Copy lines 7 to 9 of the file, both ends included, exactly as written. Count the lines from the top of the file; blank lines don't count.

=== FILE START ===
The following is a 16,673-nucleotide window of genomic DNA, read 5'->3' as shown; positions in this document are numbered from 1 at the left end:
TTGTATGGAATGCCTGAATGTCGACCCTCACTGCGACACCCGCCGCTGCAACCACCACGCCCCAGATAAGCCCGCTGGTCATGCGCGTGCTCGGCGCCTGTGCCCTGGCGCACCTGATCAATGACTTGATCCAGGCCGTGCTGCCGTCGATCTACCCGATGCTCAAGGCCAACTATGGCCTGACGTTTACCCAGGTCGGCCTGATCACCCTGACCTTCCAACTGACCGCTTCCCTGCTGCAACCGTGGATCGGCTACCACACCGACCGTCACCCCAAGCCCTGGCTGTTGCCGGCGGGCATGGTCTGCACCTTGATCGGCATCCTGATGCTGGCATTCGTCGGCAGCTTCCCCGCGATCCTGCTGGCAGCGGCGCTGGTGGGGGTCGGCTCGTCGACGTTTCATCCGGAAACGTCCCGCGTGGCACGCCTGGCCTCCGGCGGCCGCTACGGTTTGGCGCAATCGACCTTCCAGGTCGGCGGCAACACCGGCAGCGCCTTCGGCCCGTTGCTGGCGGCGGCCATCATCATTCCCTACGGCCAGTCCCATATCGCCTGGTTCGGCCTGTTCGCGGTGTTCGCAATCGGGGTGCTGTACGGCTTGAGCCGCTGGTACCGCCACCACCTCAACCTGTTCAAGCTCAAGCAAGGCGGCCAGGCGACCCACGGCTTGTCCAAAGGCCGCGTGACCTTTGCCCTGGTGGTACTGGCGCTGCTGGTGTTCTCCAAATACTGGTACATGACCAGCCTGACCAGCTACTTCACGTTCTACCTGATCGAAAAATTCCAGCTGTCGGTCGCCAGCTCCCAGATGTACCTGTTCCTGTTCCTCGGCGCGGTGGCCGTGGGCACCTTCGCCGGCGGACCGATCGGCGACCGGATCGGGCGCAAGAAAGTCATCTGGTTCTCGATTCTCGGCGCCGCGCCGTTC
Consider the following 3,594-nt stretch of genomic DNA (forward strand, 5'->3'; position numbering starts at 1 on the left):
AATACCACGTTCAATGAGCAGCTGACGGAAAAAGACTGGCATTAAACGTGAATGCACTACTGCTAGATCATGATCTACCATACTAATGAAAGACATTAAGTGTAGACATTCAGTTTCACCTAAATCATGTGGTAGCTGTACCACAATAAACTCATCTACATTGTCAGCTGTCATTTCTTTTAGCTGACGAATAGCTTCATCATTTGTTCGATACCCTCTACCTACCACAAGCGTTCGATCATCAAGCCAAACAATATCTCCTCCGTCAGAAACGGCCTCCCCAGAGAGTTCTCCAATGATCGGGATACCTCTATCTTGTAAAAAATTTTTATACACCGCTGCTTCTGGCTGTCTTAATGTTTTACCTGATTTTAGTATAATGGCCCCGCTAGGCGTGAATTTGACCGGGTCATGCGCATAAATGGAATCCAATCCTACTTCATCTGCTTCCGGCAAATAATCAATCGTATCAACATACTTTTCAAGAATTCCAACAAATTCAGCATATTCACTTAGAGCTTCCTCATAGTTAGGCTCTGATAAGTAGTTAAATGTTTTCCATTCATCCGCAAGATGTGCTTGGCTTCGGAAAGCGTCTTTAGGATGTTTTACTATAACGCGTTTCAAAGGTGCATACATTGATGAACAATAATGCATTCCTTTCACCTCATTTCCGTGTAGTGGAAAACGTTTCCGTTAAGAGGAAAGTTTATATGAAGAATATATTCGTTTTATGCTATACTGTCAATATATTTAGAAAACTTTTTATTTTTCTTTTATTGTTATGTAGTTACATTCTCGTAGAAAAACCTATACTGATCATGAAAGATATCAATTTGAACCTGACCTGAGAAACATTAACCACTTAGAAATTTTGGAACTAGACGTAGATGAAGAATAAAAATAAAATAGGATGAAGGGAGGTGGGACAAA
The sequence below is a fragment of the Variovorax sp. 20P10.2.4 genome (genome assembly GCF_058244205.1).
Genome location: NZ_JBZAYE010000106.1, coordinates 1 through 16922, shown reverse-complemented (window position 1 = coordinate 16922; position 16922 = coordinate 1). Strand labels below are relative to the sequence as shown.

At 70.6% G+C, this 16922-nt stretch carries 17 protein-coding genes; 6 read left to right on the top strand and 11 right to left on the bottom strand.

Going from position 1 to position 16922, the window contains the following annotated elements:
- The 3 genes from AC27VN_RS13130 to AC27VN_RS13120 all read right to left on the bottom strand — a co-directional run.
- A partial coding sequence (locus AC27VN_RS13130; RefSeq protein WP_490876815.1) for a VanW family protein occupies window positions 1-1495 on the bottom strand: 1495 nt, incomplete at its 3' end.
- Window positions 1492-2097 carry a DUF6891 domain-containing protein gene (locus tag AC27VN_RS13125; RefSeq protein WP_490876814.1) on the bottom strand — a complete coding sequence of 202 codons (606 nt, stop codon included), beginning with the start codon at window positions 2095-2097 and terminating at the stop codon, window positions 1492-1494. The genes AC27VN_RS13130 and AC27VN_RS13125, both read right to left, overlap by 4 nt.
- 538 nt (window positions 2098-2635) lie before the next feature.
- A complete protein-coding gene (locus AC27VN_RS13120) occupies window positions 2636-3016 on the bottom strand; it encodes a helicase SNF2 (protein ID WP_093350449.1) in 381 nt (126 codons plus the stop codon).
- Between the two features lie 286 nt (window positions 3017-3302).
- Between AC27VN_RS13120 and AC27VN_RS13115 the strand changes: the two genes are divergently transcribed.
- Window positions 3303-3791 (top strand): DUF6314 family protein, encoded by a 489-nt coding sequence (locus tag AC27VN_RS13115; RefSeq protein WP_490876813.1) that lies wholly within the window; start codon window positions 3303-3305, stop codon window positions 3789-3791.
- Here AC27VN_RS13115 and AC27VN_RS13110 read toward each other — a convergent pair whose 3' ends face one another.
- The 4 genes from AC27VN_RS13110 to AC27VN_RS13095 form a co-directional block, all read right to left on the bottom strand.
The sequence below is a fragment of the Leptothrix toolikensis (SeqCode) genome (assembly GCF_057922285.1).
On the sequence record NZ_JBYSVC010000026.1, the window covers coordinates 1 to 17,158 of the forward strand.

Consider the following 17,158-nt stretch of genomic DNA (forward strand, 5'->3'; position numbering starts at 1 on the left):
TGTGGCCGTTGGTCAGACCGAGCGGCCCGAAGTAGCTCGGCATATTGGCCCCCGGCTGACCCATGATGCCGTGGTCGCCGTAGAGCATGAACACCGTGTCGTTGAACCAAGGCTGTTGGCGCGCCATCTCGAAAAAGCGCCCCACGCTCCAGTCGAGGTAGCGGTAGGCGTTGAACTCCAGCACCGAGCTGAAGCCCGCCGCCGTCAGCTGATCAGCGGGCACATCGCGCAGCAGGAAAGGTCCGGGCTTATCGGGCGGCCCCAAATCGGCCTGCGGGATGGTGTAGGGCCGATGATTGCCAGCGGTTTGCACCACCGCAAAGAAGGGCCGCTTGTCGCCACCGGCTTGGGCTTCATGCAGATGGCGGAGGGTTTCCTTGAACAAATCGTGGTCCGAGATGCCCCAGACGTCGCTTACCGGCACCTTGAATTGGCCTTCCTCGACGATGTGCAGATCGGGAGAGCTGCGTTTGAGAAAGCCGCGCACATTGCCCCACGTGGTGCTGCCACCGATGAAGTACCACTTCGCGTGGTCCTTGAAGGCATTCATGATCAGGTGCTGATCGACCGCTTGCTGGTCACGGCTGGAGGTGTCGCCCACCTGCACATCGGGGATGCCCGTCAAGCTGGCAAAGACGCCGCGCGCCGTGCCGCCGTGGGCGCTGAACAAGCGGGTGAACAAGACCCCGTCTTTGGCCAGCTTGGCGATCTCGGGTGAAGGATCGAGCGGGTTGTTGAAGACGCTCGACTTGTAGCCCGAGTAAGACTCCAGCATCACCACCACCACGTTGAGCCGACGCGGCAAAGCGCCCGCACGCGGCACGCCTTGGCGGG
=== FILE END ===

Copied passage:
At 70.6% G+C, this 16922-nt stretch carries 17 protein-coding genes; 6 read left to right on the top strand and 11 right to left on the bottom strand.

Going from position 1 to position 16922, the window contains the following annotated elements:
- The 3 genes from AC27VN_RS13130 to AC27VN_RS13120 all read right to left on the bottom strand — a co-directional run.